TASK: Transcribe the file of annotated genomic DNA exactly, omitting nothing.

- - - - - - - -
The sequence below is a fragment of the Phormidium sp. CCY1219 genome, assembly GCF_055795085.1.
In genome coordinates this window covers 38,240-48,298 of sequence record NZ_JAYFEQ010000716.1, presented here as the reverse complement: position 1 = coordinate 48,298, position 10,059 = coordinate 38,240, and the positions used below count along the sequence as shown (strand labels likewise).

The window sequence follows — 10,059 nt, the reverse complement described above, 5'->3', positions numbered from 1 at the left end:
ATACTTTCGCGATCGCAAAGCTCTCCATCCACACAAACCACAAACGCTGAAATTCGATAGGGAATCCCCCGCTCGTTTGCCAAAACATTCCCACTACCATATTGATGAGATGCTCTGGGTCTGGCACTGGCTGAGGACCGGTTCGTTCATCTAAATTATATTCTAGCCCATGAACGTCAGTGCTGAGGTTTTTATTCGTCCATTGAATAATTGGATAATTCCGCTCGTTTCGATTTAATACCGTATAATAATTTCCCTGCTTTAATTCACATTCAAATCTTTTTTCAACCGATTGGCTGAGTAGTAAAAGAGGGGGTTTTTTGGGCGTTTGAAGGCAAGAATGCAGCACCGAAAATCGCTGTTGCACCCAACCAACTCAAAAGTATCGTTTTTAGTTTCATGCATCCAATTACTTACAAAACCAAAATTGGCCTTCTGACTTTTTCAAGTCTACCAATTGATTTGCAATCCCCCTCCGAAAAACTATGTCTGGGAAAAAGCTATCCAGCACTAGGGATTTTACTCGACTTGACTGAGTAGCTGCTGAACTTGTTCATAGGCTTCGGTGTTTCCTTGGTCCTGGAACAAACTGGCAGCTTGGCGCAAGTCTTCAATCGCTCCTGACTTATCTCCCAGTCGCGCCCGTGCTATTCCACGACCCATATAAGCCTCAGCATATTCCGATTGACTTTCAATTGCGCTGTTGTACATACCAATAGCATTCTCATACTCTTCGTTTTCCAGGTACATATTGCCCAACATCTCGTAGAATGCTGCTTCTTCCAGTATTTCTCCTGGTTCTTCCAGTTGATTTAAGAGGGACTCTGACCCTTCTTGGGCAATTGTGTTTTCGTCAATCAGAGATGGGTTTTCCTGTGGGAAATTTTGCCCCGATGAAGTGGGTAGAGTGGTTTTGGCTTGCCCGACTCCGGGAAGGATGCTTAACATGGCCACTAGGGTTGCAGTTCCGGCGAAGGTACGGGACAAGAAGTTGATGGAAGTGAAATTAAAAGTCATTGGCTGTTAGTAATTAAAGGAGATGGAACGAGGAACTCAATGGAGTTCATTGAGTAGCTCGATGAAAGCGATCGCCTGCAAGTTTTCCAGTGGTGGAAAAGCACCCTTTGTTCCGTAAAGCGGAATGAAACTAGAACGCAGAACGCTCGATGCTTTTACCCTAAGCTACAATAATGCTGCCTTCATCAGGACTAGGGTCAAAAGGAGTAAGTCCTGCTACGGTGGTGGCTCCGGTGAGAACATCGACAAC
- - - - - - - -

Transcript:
The sequence below is a fragment of the Phormidium sp. CCY1219 genome, assembly GCF_055795085.1.
In genome coordinates this window covers 38,240-48,298 of sequence record NZ_JAYFEQ010000716.1, presented here as the reverse complement: position 1 = coordinate 48,298, position 10,059 = coordinate 38,240, and the positions used below count along the sequence as shown (strand labels likewise).

The window sequence follows — 10,059 nt, the reverse complement described above, 5'->3', positions numbered from 1 at the left end:
ATACTTTCGCGATCGCAAAGCTCTCCATCCACACAAACCACAAACGCTGAAATTCGATAGGGAATCCCCCGCTCGTTTGCCAAAACATTCCCACTACCATATTGATGAGATGCTCTGGGTCTGGCACTGGCTGAGGACCGGTTCGTTCATCTAAATTATATTCTAGCCCATGAACGTCAGTGCTGAGGTTTTTATTCGTCCATTGAATAATTGGATAATTCCGCTCGTTTCGATTTAATACCGTATAATAATTTCCCTGCTTTAATTCACATTCAAATCTTTTTTCAACCGATTGGCTGAGTAGTAAAAGAGGGGGTTTTTTGGGCGTTTGAAGGCAAGAATGCAGCACCGAAAATCGCTGTTGCACCCAACCAACTCAAAAGTATCGTTTTTAGTTTCATGCATCCAATTACTTACAAAACCAAAATTGGCCTTCTGACTTTTTCAAGTCTACCAATTGATTTGCAATCCCCCTCCGAAAAACTATGTCTGGGAAAAAGCTATCCAGCACTAGGGATTTTACTCGACTTGACTGAGTAGCTGCTGAACTTGTTCATAGGCTTCGGTGTTTCCTTGGTCCTGGAACAAACTGGCAGCTTGGCGCAAGTCTTCAATCGCTCCTGACTTATCTCCCAGTCGCGCCCGTGCTATTCCACGACCCATATAAGCCTCAGCATATTCCGATTGACTTTCAATTGCGCTGTTGTACATACCAATAGCATTCTCATACTCTTCGTTTTCCAGGTACATATTGCCCAACATCTCGTAGAATGCTGCTTCTTCCAGTATTTCTCCTGGTTCTTCCAGTTGATTTAAGAGGGACTCTGACCCTTCTTGGGCAATTGTGTTTTCGTCAATCAGAGATGGGTTTTCCTGTGGGAAATTTTGCCCCGATGAAGTGGGTAGAGTGGTTTTGGCTTGCCCGACTCCGGGAAGGATGCTTAACATGGCCACTAGGGTTGCAGTTCCGGCGAAGGTACGGGACAAGAAGTTGATGGAAGTGAAATTAAAAGTCATTGGCTGTTAGTAATTAAAGGAGATGGAACGAGGAACTCAATGGAGTTCATTGAGTAGCTCGATGAAAGCGATCGCCTGCAAGTTTTCCAGTGGTGGAAAAGCACCCTTTGTTCCGTAAAGCGGAATGAAACTAGAACGCAGAACGCTCGATGCTTTTACCCTAAGCTACAATAATGCTGCCTTCATCAGGACTAGGGTCAAAAGGAGTAAGTCCTGCTACGGTGGTGGCTCCGGTGAGAACATCGACAAC